It's simple arithmetic and requires no loops or periodic DB updates. The player has a rate of resource gain. This is fixed until some external stimulus happens like the player buying an item to change speed. You need only know the current speed and resource counts for this to work. Take the current time. Take the last time the resource counts were ...


4

Ok I don't know about World of Warcraft or their implementation. Taking average network jitter and delays into account you don't get a very accurate reading about time from the server. (That is why NTP is difficult.) If all you want to display is the server time, you just need to send the server's time and add the current round trip time to get a rough but ...


4

To complement Anko's answer, you can change a bit your game design by adding the consequence of the failed obstacle after the failure, for instance, a failed jump results in landing in a puddle of mud which disqualifies the player. This way the other player notices the failure by seeing the other fall in the mud, while the player who fails sees it right away....


4

First, to solve the problem with scheduled events, don't broadcast the events when they happen, but when they're initially scheduled. That is, instead of sending an "increment the energy of tile (x,y)" message every second, just send a single message saying "increment the energy of tile (x,y) once per second until it is full, or until interrupted". Each ...


4

The client side asks the service "Am I allowed to keep playing with you?" every five seconds and the server responds with true or false. You store the date value that represents the last time the player "pinged" the service. Also store a single session key that is randomized and sent to the client upon logging in or at the beginning a game (if no login is ...


3

Don't make your game state so complex that sending it takes so long that the normal update stream is no longer valid. If your network layer can deal with lag of up to 3s, for instance, you need to be able to send the necessary state in under 3s. There's no specific architecture to this. Since sending the initial state is almost identical to just sending ...


3

The phrase that you're looking for is relevancy sets. Each player has their own list of objects that they care about (That are relevant to them.) As objects are removed from this list, a message is sent down to remove it from the client. As objects get added to this list, a creation message is sent down to the object. During the course of game play as an ...


3

What you've described is correct and commonplace. Ping times can vary widely though, so to get a more accurate result you can repeat the process a few times and take the average ping time as described on wikipedia.


3

A few things to consider : What happens after your fake loading screen is over in the case some user has a machine slower than yours? (Which will happen) Making a loading screen has never been a rule (i do not know if there is "rules" in video game making) but a good practice to prevent users with slower machines to see objects pop on the screen. If after ...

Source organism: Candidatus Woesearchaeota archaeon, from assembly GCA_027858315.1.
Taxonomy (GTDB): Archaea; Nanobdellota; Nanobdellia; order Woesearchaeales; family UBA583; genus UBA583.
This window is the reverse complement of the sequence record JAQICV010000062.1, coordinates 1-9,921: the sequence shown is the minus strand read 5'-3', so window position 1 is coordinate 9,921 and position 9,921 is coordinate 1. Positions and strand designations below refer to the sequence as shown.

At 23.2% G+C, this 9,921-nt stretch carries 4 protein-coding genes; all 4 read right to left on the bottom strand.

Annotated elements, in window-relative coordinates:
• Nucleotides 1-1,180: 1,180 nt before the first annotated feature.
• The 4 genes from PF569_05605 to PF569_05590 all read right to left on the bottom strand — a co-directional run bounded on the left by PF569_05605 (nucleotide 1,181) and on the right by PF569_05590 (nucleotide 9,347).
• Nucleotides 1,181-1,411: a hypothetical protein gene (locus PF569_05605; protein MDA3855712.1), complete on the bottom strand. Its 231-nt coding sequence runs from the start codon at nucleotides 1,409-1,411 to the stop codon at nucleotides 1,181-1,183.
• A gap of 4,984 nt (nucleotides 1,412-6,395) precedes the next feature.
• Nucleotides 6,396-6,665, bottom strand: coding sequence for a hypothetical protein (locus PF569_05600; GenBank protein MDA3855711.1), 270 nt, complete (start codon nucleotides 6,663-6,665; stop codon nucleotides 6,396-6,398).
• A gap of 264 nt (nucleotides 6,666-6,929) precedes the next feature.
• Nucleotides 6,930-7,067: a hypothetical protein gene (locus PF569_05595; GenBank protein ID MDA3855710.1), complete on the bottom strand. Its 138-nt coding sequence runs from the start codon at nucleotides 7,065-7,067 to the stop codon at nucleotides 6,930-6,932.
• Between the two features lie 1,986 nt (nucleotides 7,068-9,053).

3

You should make your games logic completely independent from real time and essentially make it a Turn-Based. That way you know exactly the turn on which "tiles energy change happens". In your case, each turn is just 1/50th of a second. That way you have to worry only about player inputs, everything else gets managed by the games logic and completely ...


3

The ball, by pretty much the law of Pong and physics must either be going towards player one, or player two, not both. You could use this to switch interpolation priority between the two players. When the ball is heading towards player one then use player one to synchronise your information, as he is the only one that can affect the outcome of if the ball ...


3

There are 2 approaches to that You make clients synchronized - Lock-Step model: Firstly - read this 1500 Archers on a 28.8: Network Programming in Age of Empires and Beyond. It's about RTS, but from your description that applies to your game as well. Every client gets a Tick 0 moment (e.g. server sends message to start in MaxLag - ClientLag ms to all ...


3

You need to have a future command queue that will only be acted upon once all parties will have confirmed reception of the command. This queue will include no-operation null commands if no new command is to be executed. The delay for each command can be dependent on the ping/lag. The simulation on every peer only executes to the point (call it frame ...


3

The first fact that any multiplayer game needs to accept is: "No matter how good your connection is, there will always be some unknown delay between the server and clients." Because of this, contemporary real time networked games "run" the game on the server and the clients are just snapshots that are as accurate as possible, given any network latency. ...


3

When the user presses the button to enter panic mode, generate a sequential ID to tie to that event of wanting to enter panic mode. You then periodically send a message to the robot "Activate Panic Mode" with that sequence ID value you generated. Whenever the robot receives an "Activate Panic Mode" message, have it respond with "Panic Mode Activated" with ...